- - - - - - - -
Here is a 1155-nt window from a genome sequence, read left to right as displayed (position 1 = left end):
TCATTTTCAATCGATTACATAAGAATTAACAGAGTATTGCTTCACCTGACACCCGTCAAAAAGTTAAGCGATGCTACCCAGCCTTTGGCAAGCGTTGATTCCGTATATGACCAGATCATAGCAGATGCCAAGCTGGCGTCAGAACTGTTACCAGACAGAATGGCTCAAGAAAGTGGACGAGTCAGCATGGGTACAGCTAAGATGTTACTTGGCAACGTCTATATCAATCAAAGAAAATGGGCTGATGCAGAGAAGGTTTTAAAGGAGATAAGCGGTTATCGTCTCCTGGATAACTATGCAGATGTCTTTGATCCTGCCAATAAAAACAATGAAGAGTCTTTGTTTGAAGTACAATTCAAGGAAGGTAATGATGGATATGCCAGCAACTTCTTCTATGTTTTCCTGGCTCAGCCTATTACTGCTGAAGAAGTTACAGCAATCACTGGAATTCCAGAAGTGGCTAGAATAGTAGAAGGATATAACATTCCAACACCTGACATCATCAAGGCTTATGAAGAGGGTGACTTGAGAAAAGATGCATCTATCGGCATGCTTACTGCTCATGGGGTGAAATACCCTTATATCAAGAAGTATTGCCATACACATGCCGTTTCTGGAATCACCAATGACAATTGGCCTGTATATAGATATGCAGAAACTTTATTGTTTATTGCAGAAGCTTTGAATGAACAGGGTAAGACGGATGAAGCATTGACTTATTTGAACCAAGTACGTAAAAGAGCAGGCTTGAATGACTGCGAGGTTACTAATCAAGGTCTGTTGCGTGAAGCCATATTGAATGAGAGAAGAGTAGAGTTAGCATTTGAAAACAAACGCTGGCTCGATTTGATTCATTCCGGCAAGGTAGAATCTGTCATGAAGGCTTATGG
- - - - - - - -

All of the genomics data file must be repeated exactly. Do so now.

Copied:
Here is a 1155-nt window from a genome sequence, read left to right as displayed (position 1 = left end):
TCATTTTCAATCGATTACATAAGAATTAACAGAGTATTGCTTCACCTGACACCCGTCAAAAAGTTAAGCGATGCTACCCAGCCTTTGGCAAGCGTTGATTCCGTATATGACCAGATCATAGCAGATGCCAAGCTGGCGTCAGAACTGTTACCAGACAGAATGGCTCAAGAAAGTGGACGAGTCAGCATGGGTACAGCTAAGATGTTACTTGGCAACGTCTATATCAATCAAAGAAAATGGGCTGATGCAGAGAAGGTTTTAAAGGAGATAAGCGGTTATCGTCTCCTGGATAACTATGCAGATGTCTTTGATCCTGCCAATAAAAACAATGAAGAGTCTTTGTTTGAAGTACAATTCAAGGAAGGTAATGATGGATATGCCAGCAACTTCTTCTATGTTTTCCTGGCTCAGCCTATTACTGCTGAAGAAGTTACAGCAATCACTGGAATTCCAGAAGTGGCTAGAATAGTAGAAGGATATAACATTCCAACACCTGACATCATCAAGGCTTATGAAGAGGGTGACTTGAGAAAAGATGCATCTATCGGCATGCTTACTGCTCATGGGGTGAAATACCCTTATATCAAGAAGTATTGCCATACACATGCCGTTTCTGGAATCACCAATGACAATTGGCCTGTATATAGATATGCAGAAACTTTATTGTTTATTGCAGAAGCTTTGAATGAACAGGGTAAGACGGATGAAGCATTGACTTATTTGAACCAAGTACGTAAAAGAGCAGGCTTGAATGACTGCGAGGTTACTAATCAAGGTCTGTTGCGTGAAGCCATATTGAATGAGAGAAGAGTAGAGTTAGCATTTGAAAACAAACGCTGGCTCGATTTGATTCATTCCGGCAAGGTAGAATCTGTCATGAAGGCTTATGG